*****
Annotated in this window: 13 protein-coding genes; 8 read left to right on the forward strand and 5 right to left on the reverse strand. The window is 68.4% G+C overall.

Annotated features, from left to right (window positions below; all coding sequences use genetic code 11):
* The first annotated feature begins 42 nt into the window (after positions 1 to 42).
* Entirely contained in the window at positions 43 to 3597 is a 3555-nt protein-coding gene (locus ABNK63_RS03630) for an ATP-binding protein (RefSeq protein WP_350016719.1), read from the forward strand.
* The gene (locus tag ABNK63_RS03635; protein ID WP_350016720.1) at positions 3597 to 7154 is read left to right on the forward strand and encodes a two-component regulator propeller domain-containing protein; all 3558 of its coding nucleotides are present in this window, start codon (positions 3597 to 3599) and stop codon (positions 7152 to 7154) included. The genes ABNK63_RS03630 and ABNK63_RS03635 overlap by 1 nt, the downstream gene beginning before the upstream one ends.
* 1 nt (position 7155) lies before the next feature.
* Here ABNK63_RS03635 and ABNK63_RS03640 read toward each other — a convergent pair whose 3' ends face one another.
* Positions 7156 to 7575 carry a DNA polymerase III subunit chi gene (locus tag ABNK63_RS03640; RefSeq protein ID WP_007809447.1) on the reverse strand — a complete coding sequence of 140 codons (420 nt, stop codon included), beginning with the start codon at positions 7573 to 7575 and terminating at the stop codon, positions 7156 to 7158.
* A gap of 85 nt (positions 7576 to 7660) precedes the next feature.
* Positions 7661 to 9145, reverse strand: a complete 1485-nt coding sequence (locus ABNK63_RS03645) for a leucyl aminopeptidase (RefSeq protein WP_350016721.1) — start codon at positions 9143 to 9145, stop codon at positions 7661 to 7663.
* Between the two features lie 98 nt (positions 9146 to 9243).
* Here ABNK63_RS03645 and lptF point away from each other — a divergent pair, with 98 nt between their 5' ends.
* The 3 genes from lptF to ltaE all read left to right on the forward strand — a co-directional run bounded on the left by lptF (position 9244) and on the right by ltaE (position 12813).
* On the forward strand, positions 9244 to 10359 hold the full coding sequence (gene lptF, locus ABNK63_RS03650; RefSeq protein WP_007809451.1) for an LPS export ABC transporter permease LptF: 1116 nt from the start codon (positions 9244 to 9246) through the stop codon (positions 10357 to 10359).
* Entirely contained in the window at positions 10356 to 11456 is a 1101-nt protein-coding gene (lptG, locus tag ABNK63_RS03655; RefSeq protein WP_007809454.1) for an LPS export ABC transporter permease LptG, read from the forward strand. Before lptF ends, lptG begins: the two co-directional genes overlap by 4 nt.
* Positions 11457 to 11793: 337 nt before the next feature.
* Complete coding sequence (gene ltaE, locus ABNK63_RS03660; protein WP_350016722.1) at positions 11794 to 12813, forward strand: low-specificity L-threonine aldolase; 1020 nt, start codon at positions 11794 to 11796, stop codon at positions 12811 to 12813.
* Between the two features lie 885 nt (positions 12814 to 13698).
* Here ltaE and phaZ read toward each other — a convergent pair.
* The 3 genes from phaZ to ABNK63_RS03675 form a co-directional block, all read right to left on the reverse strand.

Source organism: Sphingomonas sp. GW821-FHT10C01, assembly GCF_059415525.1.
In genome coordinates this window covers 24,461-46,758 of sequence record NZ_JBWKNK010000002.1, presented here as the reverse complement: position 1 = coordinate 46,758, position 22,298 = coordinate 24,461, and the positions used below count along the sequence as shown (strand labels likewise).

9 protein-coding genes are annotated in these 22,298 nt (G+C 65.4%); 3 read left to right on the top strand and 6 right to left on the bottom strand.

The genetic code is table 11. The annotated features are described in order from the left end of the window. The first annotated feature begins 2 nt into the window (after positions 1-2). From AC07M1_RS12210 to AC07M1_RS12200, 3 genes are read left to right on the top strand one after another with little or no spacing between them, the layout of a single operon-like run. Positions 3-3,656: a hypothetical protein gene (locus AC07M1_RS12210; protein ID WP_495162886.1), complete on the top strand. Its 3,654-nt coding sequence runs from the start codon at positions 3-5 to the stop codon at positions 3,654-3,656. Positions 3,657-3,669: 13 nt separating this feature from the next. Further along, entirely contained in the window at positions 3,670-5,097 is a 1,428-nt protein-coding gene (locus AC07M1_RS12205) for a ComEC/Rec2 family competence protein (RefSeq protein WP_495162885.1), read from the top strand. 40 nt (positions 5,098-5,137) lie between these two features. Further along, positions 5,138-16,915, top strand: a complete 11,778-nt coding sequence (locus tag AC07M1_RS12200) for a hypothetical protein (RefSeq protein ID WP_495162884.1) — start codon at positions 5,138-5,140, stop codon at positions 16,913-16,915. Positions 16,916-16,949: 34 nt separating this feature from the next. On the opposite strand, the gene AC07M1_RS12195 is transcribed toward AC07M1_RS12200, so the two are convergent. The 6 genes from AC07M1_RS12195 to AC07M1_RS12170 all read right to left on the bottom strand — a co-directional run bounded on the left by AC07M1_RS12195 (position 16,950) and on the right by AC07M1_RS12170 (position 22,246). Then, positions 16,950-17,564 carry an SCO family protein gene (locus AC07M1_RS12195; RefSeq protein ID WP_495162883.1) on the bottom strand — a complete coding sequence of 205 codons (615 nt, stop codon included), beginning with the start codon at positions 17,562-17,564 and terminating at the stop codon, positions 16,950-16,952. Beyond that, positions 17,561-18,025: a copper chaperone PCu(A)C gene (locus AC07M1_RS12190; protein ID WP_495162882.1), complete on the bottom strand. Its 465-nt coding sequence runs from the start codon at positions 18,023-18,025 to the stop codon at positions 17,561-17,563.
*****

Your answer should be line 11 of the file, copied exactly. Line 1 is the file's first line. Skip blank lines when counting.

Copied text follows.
* Between the two features lie 98 nt (positions 9146 to 9243).